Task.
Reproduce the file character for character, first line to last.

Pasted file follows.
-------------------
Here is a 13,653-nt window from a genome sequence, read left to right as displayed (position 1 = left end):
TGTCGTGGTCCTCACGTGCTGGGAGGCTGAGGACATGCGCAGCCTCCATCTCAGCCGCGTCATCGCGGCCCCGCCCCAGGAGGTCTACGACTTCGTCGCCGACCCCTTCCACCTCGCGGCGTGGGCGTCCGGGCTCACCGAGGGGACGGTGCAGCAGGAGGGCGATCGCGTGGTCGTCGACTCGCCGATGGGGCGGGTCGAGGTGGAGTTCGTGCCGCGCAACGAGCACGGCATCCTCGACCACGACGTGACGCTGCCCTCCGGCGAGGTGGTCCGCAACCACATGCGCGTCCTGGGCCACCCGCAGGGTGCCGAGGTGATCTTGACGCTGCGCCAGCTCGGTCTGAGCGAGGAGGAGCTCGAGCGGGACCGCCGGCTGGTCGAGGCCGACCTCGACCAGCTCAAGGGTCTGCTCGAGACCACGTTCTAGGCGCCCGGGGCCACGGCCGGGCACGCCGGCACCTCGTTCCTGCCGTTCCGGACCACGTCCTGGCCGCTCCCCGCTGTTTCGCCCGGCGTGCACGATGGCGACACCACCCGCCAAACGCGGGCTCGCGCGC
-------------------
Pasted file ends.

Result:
Here is a 13,653-nt window from a genome sequence, read left to right as displayed (position 1 = left end):
TGTCGTGGTCCTCACGTGCTGGGAGGCTGAGGACATGCGCAGCCTCCATCTCAGCCGCGTCATCGCGGCCCCGCCCCAGGAGGTCTACGACTTCGTCGCCGACCCCTTCCACCTCGCGGCGTGGGCGTCCGGGCTCACCGAGGGGACGGTGCAGCAGGAGGGCGATCGCGTGGTCGTCGACTCGCCGATGGGGCGGGTCGAGGTGGAGTTCGTGCCGCGCAACGAGCACGGCATCCTCGACCACGACGTGACGCTGCCCTCCGGCGAGGTGGTCCGCAACCACATGCGCGTCCTGGGCCACCCGCAGGGTGCCGAGGTGATCTTGACGCTGCGCCAGCTCGGTCTGAGCGAGGAGGAGCTCGAGCGGGACCGCCGGCTGGTCGAGGCCGACCTCGACCAGCTCAAGGGTCTGCTCGAGACCACGTTCTAGGCGCCCGGGGCCACGGCCGGGCACGCCGGCACCTCGTTCCTGCCGTTCCGGACCACGTCCTGGCCGCTCCCCGCTGTTTCGCCCGGCGTGCACGATGGCGACACCACCCGCCAAACGCGGGCTCGCGCGC